When their paths collide, Lydia finds the story leads through a nightmare world, where money, power and politics intersect … and information is the only thing more dangerous than a bullet.


I must admit, I’ve still not read Rod Reynolds previous Charlie Yates novels, they have been sat waiting patiently on my TBR pile for far too long. Now that I have read his latest, Blood Red City, I’m determined to get to them as soon as possible. For those of you that like an action-filled book that gets going right from the first page, and doesn’t let up, you will love this one. As I was reading it, the book put me in mind of the recent BBC Drama, The Capture, so if you were a fan of the series, I think you will enjoy this. This book blew me away!

The hook is there right from the start when journalist, Lydia, is shown a video of an apparent assault on a man in the London Underground. More recently Lydia has been covering the show business section which she hates, and she sees this as an opportunity to get back to doing what she loved. But as she investigates the case further, it seems that no one appears to have witnessed anything. In the era of fake news, it’s little wonder that it may seem that the whole video Lydia has seen could be a lie. Whatever the cost, she is determined to find out what happened. Who is the man? What if there has been a cover-up? As Lydia’s investigations get underway, she falls under the eye of some frightening individuals, and it becomes very clear that by investigating this matter to bring out the truth, she is putting her own life at risk.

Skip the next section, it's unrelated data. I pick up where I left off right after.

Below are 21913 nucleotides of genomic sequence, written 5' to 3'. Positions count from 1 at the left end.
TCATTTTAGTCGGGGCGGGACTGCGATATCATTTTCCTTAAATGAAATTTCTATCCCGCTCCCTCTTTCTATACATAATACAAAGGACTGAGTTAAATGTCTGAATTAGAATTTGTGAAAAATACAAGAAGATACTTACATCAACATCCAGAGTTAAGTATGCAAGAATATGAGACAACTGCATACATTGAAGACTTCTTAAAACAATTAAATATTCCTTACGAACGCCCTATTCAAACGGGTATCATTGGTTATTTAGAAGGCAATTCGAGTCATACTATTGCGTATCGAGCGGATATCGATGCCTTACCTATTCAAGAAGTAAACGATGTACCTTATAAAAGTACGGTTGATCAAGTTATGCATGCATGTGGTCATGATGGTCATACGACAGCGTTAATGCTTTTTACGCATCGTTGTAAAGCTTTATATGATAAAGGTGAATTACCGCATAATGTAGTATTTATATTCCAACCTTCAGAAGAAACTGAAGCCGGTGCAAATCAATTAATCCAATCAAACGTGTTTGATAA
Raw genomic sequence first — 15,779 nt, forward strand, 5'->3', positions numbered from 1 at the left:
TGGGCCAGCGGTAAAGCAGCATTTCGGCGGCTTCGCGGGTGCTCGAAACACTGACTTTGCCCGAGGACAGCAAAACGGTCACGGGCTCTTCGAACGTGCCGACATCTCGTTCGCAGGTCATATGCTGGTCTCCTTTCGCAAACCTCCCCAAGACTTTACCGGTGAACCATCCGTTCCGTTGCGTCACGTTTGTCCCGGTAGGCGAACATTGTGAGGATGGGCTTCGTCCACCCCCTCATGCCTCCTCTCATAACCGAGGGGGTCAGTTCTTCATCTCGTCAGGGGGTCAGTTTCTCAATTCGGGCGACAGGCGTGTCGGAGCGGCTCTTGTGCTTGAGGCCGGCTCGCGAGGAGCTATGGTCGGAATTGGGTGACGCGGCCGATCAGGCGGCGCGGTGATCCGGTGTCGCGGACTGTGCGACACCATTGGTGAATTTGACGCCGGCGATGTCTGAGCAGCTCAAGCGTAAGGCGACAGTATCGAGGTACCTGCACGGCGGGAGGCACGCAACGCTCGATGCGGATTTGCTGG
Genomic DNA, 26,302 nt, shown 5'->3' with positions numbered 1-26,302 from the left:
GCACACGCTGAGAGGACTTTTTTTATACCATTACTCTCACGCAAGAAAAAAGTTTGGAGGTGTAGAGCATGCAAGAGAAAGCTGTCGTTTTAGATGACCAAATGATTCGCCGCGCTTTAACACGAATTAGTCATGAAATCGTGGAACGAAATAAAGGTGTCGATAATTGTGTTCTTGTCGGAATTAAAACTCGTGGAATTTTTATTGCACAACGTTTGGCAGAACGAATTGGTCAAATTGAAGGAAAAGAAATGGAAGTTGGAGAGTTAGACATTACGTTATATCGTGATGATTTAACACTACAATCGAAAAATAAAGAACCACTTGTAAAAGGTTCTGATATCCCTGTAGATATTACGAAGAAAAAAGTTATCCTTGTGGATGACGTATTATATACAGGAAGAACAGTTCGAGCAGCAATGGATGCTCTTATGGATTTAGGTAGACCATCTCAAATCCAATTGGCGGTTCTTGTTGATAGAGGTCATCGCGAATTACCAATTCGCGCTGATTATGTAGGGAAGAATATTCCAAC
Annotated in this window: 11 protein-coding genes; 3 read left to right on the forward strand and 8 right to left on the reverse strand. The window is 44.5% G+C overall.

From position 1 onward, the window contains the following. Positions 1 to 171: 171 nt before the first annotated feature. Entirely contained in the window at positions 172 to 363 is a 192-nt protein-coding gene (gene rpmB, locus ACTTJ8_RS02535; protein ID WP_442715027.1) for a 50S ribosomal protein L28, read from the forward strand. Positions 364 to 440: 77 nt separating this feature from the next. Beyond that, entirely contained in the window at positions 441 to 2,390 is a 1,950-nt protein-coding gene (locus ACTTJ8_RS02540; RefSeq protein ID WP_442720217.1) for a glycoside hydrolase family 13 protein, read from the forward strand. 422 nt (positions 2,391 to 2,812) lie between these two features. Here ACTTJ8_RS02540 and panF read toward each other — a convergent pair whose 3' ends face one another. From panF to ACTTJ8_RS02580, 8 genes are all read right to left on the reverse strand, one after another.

As the plot of gets underway, we are introduced to another individual who comes across as ruthless and dangerous, a criminal mastermind. Michael Stringer becomes aware of Lydia’s investigations, and he attempts to track her down. But what is his purpose here? What interest does he have in what Lydia is doing? Is he somehow connected to the video?

When Rod Reynolds first introduces us to Michael, he made me feel nervous. I could see that he is someone who is cunning and that he has a lot of power at his fingertips. I feared for Lydia at this point as I could see that she was sailing closer and closer to danger, and I didn’t know what was going to be around the corner for her. I felt this especially when in the scenes when Lydia was under surveillance and Rod captured the sense of the chase well in his writing, and he raised the tension.

Blood Red City has an action fueled plot which will keep you turning the pages as each chapter presents a heart-racing new turn of events. Rod Reynolds wraps the book up really well, and I am hoping that there is going to be another book following this one. This is brilliant, highly, highly recommend!

Publisher: Orenda Books

Publication date: 11th April 2020 (kindle) 23rd July 2020

Print length: 300 pages

Blood Red City is available to buy:

Amazon UK   Kobo  Waterstones 


Blood Red City BT Poster

The Puppet Show by M. W. Craven #bookreview

I realise I’m very late to the party with this book. I finally got the chance to read The Puppet Show this week and I am kicking myself that I haven’t read it sooner.


A serial killer is burning people alive in the Lake District’s prehistoric stone circles. He leaves no clues and the police are helpless. When his name is found carved into the charred remains of the third victim, disgraced detective Washington Poe is brought back from suspension and into an investigation he wants no part of. Reluctantly partnered with the brilliant, but socially awkward, civilian analyst, Tilly Bradshaw, the mismatched pair uncover a trail that only he is meant to see. The elusive killer has a plan and for some reason Poe is part of it. As the body count rises, Poe discovers he has far more invested in the case than he could have possibly imagined. And in a shocking finale that will shatter everything he’s ever believed about himself, Poe will learn that there are things far worse than being burned alive …